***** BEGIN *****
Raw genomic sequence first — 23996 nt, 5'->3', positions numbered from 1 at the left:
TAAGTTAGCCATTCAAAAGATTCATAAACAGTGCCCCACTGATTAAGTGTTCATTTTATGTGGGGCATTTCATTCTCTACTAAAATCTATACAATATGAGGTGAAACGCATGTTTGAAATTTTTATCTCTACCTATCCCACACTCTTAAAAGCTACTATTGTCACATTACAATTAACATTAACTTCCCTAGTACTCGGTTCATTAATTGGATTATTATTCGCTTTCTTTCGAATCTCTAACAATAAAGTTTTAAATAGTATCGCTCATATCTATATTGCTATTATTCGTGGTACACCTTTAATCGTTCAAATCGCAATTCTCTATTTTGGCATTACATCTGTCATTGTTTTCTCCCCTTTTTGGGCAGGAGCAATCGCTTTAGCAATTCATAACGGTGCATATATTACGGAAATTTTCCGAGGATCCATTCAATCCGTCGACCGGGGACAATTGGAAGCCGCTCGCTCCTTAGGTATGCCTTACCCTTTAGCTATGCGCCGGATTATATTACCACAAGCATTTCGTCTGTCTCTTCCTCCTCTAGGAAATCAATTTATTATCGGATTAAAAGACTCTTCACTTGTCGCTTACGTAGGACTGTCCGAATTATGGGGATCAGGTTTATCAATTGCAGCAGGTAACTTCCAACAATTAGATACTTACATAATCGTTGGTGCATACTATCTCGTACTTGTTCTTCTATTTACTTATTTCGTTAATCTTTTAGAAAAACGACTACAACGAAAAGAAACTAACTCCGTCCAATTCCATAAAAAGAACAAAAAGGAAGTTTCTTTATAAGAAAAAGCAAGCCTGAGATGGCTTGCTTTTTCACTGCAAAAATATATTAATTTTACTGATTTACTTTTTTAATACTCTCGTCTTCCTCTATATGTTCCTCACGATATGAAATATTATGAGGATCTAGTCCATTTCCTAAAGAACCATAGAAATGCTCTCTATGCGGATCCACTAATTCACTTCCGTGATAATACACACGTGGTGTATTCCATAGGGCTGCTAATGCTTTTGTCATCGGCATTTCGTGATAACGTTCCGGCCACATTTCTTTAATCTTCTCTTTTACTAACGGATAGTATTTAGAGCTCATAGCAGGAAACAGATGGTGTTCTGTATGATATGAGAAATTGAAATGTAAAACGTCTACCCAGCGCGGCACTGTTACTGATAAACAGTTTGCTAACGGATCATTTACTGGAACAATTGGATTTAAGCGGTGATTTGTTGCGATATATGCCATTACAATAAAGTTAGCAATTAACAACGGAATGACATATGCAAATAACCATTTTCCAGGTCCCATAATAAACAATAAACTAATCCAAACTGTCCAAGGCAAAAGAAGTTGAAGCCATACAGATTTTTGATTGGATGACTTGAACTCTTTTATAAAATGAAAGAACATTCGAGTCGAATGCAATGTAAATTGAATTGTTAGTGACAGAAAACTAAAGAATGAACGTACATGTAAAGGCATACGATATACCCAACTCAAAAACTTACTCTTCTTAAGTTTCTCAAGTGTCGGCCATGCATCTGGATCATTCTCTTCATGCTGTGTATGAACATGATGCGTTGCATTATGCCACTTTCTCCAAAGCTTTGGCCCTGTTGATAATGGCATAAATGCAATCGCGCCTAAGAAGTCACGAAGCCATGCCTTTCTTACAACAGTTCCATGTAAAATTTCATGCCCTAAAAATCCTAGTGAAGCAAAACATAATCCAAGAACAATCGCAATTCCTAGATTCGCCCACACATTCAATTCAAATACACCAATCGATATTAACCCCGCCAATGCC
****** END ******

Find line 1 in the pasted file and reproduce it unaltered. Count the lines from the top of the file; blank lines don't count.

Raw genomic sequence first — 23996 nt, 5'->3', positions numbered from 1 at the left: